A major part of interaction between Prof Vijay Paul Sharma and MPs centred on Minimum Support Price (MSP). Hon’ble MP Shri Jagdambika Pal pointed out to the fact that when return of a crop is higher in a particular year, farmers produce more such crop in the next year anticipating the same higher return. However on account of overproduction, the yield does not get even its production cost. He wanted to know how this problem can be resolved.
Response by Prof Vijay Pal Sharma – He admitted that the farmers are not being able to be communicated the likely demand for a particular farm produce for the upcoming year, for want of which farmers do not select the crop to be sown as per the demand but as per their previous year price.
Hon’ble Speaker, Lok Sabha enquired particularly about the way and the manners in which the cost of farm products and MSP are decided. She requested to suggest the way in which agricultural production cost may be brought down so that it does not exceed MSP.
Prof Sharma explained that availability of agricultural produces also determine their prices in the market. The reason why the price of Tur remained below MSP last year was its surplus stock in the market. The Government could have averted the situation through timely intervention by restricting its import, removing stock holding limits and imposing import duty. He advocated for the need of timely strategic market intervention by the Government so that the farmers get MSP.
Minimum Support Price (MSP) and its calculation
Minimum Support Price (MSP) is a form of market intervention by the Government to insure agricultural producers against any sharp fall in farm prices. The minimum support prices are announced by the Government of India at the beginning of the sowing season for certain crops on the basis of the recommendations of the Commission for Agricultural Costs and Prices (CACP). MSP is price fixed by the Government to protect the farmers against excessive fall in price during bumper production years. The minimum support prices are a guarantee price from the Government that this will be the minimum price at which their product will fetch. If the market price is above, MSP, the farmer can obviously sell it at the market prices. In case the market price for the commodity falls below the announced minimum price due to bumper production and glut in the market, government agencies purchase the entire quantity offered by the farmers at the announced minimum price.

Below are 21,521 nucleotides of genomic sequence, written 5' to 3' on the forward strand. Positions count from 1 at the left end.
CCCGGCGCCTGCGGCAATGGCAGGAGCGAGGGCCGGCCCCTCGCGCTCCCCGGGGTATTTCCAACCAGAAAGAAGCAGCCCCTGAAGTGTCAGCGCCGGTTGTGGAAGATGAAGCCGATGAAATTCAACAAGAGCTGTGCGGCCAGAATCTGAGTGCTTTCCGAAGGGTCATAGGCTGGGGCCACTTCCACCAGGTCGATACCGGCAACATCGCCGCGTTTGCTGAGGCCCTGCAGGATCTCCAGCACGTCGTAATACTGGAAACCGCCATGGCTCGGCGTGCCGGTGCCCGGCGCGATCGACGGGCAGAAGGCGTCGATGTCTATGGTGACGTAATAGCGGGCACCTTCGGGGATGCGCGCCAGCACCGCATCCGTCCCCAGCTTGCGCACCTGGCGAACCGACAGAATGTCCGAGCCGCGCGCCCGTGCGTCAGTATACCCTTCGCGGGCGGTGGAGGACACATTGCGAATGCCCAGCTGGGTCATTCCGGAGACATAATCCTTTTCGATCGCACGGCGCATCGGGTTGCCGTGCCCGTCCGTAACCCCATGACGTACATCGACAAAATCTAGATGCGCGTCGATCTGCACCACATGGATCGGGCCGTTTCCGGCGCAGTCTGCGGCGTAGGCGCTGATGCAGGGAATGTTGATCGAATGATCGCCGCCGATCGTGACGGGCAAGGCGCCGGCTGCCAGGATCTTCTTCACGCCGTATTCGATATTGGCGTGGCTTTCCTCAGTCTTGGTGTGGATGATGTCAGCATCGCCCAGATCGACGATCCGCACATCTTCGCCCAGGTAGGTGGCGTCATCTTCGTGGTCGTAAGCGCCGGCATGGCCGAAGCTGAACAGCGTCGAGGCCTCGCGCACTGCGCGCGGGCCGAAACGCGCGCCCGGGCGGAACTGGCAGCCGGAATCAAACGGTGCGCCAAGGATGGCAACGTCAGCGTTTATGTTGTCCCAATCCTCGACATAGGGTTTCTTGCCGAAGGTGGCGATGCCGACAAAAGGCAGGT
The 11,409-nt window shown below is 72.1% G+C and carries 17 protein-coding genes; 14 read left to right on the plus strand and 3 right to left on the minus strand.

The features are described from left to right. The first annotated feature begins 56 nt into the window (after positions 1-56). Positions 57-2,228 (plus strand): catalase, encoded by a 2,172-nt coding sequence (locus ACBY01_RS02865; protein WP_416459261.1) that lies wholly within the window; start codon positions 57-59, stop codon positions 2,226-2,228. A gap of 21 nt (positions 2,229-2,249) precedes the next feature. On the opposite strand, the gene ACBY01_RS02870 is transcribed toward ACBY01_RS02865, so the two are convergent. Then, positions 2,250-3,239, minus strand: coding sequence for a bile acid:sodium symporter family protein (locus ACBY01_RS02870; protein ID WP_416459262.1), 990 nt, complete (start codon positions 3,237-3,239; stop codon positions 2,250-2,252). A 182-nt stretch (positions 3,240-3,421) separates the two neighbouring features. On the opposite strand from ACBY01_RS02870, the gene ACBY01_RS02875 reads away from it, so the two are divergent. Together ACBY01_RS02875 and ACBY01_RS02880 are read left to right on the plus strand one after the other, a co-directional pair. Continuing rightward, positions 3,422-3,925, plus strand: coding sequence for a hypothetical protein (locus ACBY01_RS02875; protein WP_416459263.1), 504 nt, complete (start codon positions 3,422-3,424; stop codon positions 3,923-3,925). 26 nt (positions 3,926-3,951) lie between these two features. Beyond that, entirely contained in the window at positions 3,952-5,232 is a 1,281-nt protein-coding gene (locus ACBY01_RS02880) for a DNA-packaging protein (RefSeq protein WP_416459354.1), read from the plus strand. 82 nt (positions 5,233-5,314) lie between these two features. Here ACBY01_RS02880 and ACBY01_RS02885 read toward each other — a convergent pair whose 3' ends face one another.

To witness growth in farm income, Prof Vijay Paul Sharma made following suggestions-
Dr Trilochan Mohapatra: He began his power point presentation with the facts that Indian Agriculture supports 17.6 per cent of world human population, 15 percent of world animal population with 4.2 percent of world’s water and 2.4 per cent of land area. His presentation focused on three aspects i.e. achievements of Indian agriculture, challenges and possibilities and solutions.